Black is down. So sayeth Chavez Domingo. I don’t disagree and have said so before, but for the most part, black looked down last season as well. Aside from the odd Contamination deck there wasn’t much going in black. Bargain was mostly black based but it got some real power from white, especially Academy Rector. It was a true multicolored deck.
Then Flores got things going dark with his Black control design, and Finkel tweaked it to win US Nats. How did that happen? Well the environment was inviting – that is to say that white and green were so strong and widely played that it made the environment ripe for black hate to appear. I think we are on the verge of that now.
Here is Sean McKeown breakdown of the Northeast decks that he presented in his fine work on Mindripper.
Tier One (Greater Than 55 Percentile Points):
Tier Two (Between 40 and 55 Percentile Points):
High Tier Two:
True Tier Two:
For the full article go here:
Not lot of black there in particular. It’s hard to classify the multicolor decks; black makes an appearance, but it’s generally as a sidelight. "Machine Head," the Void-based deck, is hard to pull apart colorwise. Looking at the top of the list, though, we do see that there is a pretty good bent towards Green and White. In my opinion the Red and Green "Fires" decks have been primarily green, and I think this is mostly true of the Green and White decks as well. Rebel decks are obviously all White. I think that might open a window for a Black response, much like the one Flores and Finkel used last season. I don’t particularly think that "Machine Head" is that answer, particularly as it is part black itself. This answer deck that I’m postulating is fundamentally a bit different; it’s pretty much just more hateful for Green and White.
I have an idea of what the response will be, but I’m going to try and tie it up with something else.
In reading a post-States article, someone mentioned that they thought that the Blue Skies/Aggro Waters deck could do better if it could just beat Green. It immediately occurred to me that that answer would be to add black. Previously, I have proposed that the more traditional MBC Waters based decks wouldn’t cut it in the new standard environment. For one thing, there is the problem of controlling green creature mana. That mana supply is a big problem for the Waters deck. How do you check it?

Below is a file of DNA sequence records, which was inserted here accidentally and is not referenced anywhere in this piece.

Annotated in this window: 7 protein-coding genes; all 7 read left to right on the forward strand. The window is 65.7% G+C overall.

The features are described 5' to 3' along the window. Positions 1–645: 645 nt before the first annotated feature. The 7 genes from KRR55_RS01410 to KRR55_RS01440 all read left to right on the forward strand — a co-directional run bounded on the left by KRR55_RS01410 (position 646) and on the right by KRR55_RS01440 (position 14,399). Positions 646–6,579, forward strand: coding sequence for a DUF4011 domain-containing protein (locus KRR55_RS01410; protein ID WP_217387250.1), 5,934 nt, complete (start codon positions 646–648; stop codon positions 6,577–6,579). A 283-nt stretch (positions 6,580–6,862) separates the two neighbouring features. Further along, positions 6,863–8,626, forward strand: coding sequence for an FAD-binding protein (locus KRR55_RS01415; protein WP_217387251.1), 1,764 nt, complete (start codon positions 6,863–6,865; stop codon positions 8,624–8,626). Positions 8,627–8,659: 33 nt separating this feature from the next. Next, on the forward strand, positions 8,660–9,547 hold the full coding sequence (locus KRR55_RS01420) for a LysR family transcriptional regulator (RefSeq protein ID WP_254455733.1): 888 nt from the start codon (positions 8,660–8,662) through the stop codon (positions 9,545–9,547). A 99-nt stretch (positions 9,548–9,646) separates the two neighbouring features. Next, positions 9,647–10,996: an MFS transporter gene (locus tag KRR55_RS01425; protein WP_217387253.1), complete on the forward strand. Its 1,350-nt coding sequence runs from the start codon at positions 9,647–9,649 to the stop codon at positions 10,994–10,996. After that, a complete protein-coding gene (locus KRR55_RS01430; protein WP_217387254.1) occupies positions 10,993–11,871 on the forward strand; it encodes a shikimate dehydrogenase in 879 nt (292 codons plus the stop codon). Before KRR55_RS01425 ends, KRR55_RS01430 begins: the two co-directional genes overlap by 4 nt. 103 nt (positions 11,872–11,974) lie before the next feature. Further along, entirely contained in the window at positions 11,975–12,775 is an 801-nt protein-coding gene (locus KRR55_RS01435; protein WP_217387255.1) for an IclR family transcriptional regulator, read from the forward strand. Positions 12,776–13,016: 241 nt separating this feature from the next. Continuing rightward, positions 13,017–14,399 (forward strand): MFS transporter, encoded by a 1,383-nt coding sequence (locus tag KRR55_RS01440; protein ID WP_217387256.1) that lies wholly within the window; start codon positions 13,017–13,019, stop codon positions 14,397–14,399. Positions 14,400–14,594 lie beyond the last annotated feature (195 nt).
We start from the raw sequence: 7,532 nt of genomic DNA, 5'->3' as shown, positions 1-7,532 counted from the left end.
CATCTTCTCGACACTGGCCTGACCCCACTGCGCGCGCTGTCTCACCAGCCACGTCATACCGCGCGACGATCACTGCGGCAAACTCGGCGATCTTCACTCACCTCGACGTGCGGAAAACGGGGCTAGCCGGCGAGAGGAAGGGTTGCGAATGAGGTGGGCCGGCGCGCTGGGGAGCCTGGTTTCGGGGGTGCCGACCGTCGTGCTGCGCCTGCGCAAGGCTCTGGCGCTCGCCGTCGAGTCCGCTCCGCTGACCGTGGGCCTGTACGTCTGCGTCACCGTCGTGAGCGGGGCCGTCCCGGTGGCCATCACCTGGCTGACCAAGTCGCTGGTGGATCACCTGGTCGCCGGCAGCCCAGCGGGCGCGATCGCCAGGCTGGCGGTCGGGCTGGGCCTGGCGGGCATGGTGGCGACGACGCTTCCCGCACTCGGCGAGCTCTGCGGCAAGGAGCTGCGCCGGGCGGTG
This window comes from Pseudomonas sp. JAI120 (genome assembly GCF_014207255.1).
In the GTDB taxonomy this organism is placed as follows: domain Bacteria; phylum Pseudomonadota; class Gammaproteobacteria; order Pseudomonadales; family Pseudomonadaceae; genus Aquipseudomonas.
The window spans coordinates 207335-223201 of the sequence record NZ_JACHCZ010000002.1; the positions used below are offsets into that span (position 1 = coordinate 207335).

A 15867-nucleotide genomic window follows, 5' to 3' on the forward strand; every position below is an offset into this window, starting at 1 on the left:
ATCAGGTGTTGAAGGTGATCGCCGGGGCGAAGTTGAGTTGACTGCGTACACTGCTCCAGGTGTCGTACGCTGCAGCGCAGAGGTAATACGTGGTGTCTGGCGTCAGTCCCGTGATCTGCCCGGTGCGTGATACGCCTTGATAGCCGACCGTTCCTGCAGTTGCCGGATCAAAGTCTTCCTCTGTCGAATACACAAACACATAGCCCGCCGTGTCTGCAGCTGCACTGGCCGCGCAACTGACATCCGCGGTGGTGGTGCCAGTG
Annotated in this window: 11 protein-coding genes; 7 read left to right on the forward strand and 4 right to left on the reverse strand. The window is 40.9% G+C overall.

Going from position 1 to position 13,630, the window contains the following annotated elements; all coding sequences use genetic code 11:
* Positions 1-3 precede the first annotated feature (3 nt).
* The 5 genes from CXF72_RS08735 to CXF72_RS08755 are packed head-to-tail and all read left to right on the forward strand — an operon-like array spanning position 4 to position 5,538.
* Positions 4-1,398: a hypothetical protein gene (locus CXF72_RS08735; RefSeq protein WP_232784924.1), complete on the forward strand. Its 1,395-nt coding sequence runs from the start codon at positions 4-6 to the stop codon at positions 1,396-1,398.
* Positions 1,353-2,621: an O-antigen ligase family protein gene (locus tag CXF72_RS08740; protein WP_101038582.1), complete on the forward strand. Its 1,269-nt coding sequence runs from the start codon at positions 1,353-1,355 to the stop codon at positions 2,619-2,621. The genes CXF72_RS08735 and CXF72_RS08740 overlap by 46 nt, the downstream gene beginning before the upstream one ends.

I think you add black to the Waters deck. Specifically, you add Plague Spitter, which shoots down Birds of Paradise and slays Llanowar Elves like nobody’s business. When you do this I think you gain an immediate advantage over the two top decks that are relying on that mana supply.
It can’t hurt when playing Rebels, either.
I’ve built this deck and played it some. Here is a build of it.
Spit in the River
3x Vampiric Tutor
4x Dark Ritual
3x Rising Waters
4x Plague Spitter
2x Wind Drake
3x Rootwater Thief
3x Vodalian Zombie
4x Power Sink
4x Sky Diamond
4x Underground River
2x Salt Marsh
4x Rishadan Port
I’ve won games with this on nothing more than casting the Spitter and then countering, or dropping the Waters. I’m not particularly happy with how it looks. The creatures are tough to choose. The Spitter really limits you to ones with a toughness greater than one. Ribbon Snake should be excellent if it weren’t for the UU element in its casting cost. It might be good enough to go with a more aggro format – closer to the Blue Skies/Aggro Waters builds that include the likes of Cloudskate or even perhaps Fog Elemental, to try and quickly pound your opponent into submission.
I think as well that there might be a monoblack Spitter deck that could work its way into the environment. I’ve toyed with this some, but it’s not a particularly easy-looking build. We might have to fully wait for the next expansion to have this deck.
Pokemon and Beyond